US2668637 *Nov 23, 1949Feb 9, 1954West Disinfecting CoFlexible, nonelastic container of viscous material with rotary compress discharge pump
US2721008 *Feb 2, 1953Oct 18, 1955Bartelt Engineering CoDispensing device
US3011684 *Jan 13, 1959Dec 5, 1961Corneil Ernest RLiquid dispensing machine
US3781142 *Jan 14, 1972Dec 25, 1973Flow Technology CorpPeristalic pump with adjustable tensioning means
US3881641 *Oct 31, 1973May 6, 1975Illinois Tool WorksDispensing device
Referenced by
Citing PatentFiling datePublication dateApplicantTitle
US4350268 *Apr 14, 1980Sep 21, 1982Go-Jo Industries, Inc.Manually operated dispensing pump
US4403764 *Oct 8, 1981Sep 13, 1983Otto Engineering, Inc.Method and apparatus for controlling flow of work materials
US4487558 *Aug 23, 1982Dec 11, 1984Extracorporeal Medical Specialties, Inc.Peristaltic pump
US4490135 *Sep 24, 1982Dec 25, 1984Extracorporeal Medical Specialties, Inc.Single needle alternating blood flow system
US4573887 *Sep 16, 1983Mar 4, 1986S. E. Rykoff & Co.Corrosion-resistant roller-type pump
US4878622 *Jun 17, 1988Nov 7, 1989Ransburg CorporationPeristaltic voltage block
US4982903 *May 31, 1989Jan 8, 1991Ransburg CorporationCoating material dispensing system
US5154357 *Mar 22, 1991Oct 13, 1992Ransburg CorporationPeristaltic voltage blocks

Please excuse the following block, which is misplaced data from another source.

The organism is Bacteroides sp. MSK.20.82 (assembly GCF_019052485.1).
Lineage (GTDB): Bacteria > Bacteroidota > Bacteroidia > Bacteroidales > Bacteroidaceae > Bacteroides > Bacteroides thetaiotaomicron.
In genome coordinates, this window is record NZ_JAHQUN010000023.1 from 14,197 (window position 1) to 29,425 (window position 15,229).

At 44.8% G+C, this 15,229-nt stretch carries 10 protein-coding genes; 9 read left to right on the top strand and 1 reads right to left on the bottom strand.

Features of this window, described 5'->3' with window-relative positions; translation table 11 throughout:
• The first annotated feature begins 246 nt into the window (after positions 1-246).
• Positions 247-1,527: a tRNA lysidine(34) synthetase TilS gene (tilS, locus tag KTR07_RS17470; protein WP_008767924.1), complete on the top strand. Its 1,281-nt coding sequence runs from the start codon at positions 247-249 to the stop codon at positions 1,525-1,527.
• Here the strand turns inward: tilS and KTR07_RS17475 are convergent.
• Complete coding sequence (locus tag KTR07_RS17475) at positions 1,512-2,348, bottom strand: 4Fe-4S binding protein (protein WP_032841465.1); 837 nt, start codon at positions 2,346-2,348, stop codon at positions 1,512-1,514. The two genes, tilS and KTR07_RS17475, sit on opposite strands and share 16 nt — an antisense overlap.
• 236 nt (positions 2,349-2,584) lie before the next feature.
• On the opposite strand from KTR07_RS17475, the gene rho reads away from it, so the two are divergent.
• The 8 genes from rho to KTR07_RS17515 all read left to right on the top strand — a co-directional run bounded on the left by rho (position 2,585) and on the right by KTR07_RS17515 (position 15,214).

US5193750 *Mar 22, 1991Mar 16, 1993Ransburg CorporationPeristaltic voltage block roller actuator
US5392959 *Apr 5, 1994Feb 28, 1995Yoshino Kogyosho Co., Ltd.Suckback drain valve for a liquid jet blower
US5411210 *Jun 5, 1992May 2, 1995Ransburg CorporationAutomatic coating using conductive coating materials
US5474215 *Nov 9, 1994Dec 12, 1995Yoshino Kogyosho Co., Ltd.Liquid jet blower
US5646727 *Jan 24, 1995Jul 8, 1997Varian Associates, Inc.Peristaltic pump
US5709539 *May 21, 1996Jan 20, 1998Varian Associates, Inc.Peristalic pump
US5846061 *Nov 8, 1996Dec 8, 1998Board Of Trustees Of Michigan State UniversityPeristaltic metering pump
US5890626 *Aug 12, 1996Apr 6, 1999Imi Wilshire Inc.Remote juice dispenser
US6708944 *Jan 9, 2002Mar 23, 2004Delphi Technologies, Inc.Flow control system and valve for controlling a fluid flow
US6796964Aug 8, 2001Sep 28, 2004Eidson Associates, IncAutomatic veterinary medicament delivery system
US7325579Sep 9, 2004Feb 5, 2008Harding Nathan HWatering can augmented by pump and snorkel device
US7866960 *Mar 27, 2006Jan 11, 2011Industrial Technology Research InstitutePeristaltic pump
US8157547Apr 23, 2007Apr 17, 2012Bredel Hose Pumps B.V.Peristaltic pump with flow control
US8317499 *Nov 12, 2009Nov 27, 2012Araz IbragimovPulsatile peristaltic pump for use in a cardiopulmonary bypass
US20100054975 *Nov 12, 2009Mar 4, 2010Araz Ibragimovpulsatile peristaltic pump for use in a cardiopulmonary bypass
US20140116601 *Oct 31, 2012May 1, 2014The Goodyear Tire & Rubber CompanyMethod of applying an annular strip to a tire
EP1847712A1 *Apr 22, 2007Oct 24, 2007Bredel Hose Pumps B.V.Peristaltic pump
WO1989012508A1 *Jun 6, 1989Dec 28, 1989Ransburg CorpPeristaltic voltage block
WO2012134793A1 *Mar 12, 2012Oct 4, 2012Gojo Industries, Inc.Liquid dispenser
Classifications
U.S. Classification222/212, 222/214, 417/477.3, 222/108
International ClassificationF04B43/12
Cooperative ClassificationF04B43/1284
European ClassificationF04B43/12G8